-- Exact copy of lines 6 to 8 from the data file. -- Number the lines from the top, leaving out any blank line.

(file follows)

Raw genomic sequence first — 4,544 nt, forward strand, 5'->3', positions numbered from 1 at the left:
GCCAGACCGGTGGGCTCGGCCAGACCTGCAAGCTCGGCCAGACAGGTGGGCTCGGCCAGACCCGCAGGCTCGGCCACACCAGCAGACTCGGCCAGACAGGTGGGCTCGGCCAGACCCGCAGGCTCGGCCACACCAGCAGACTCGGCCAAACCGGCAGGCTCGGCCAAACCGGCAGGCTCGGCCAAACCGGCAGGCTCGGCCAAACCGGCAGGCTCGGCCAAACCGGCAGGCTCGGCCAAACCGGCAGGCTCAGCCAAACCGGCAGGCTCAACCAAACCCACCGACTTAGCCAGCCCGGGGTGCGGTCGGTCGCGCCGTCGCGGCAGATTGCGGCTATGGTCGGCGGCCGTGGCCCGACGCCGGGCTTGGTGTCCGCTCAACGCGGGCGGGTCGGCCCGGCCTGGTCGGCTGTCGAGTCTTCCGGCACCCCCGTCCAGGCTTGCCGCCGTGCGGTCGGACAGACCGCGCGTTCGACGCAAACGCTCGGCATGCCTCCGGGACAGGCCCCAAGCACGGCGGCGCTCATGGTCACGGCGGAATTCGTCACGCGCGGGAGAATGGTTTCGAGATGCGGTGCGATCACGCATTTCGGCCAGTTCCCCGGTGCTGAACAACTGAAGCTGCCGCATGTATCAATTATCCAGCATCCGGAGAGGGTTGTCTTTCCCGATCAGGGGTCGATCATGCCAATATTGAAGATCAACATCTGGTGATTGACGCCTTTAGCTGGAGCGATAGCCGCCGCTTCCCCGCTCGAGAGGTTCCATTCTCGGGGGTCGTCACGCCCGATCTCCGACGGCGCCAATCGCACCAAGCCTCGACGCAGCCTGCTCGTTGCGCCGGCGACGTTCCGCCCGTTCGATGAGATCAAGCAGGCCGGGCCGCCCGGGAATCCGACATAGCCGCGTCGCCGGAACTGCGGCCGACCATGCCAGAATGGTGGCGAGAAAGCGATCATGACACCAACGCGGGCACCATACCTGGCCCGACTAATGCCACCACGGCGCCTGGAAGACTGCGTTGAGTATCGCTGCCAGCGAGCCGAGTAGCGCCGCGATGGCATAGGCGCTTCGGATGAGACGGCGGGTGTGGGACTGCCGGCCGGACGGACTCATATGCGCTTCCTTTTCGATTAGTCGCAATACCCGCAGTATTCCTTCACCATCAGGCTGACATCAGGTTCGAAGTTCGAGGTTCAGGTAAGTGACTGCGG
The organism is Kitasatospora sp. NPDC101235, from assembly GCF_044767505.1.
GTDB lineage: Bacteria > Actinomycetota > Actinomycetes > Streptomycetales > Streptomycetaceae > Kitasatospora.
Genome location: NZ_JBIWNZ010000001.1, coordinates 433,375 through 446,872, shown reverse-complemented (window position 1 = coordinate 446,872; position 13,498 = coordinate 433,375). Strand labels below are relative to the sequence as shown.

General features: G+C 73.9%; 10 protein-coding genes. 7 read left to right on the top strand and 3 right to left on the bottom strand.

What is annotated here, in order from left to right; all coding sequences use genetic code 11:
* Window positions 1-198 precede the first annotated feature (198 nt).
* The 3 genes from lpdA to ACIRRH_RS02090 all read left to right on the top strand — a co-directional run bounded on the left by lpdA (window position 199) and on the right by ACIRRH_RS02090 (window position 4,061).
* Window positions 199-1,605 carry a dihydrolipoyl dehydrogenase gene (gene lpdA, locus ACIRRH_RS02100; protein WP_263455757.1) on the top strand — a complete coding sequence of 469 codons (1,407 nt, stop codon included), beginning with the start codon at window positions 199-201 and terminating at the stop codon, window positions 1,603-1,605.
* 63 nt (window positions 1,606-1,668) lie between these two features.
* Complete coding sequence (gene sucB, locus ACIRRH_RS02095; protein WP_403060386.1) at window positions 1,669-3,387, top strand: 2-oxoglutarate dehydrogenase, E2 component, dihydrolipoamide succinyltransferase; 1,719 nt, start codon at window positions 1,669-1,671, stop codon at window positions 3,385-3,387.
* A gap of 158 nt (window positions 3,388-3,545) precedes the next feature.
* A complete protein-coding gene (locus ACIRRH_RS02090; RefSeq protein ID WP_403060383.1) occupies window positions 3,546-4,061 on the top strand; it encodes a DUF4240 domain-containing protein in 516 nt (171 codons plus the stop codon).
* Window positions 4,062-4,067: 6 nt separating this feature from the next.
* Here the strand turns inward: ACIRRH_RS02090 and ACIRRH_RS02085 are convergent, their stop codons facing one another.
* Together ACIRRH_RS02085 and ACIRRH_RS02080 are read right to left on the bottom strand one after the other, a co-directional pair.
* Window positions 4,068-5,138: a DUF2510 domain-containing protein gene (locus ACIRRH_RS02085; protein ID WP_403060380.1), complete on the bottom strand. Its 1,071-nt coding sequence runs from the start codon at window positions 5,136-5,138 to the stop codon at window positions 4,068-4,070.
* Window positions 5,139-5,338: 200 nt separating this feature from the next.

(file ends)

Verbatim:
General features: G+C 73.9%; 10 protein-coding genes. 7 read left to right on the top strand and 3 right to left on the bottom strand.

What is annotated here, in order from left to right; all coding sequences use genetic code 11:
* Window positions 1-198 precede the first annotated feature (198 nt).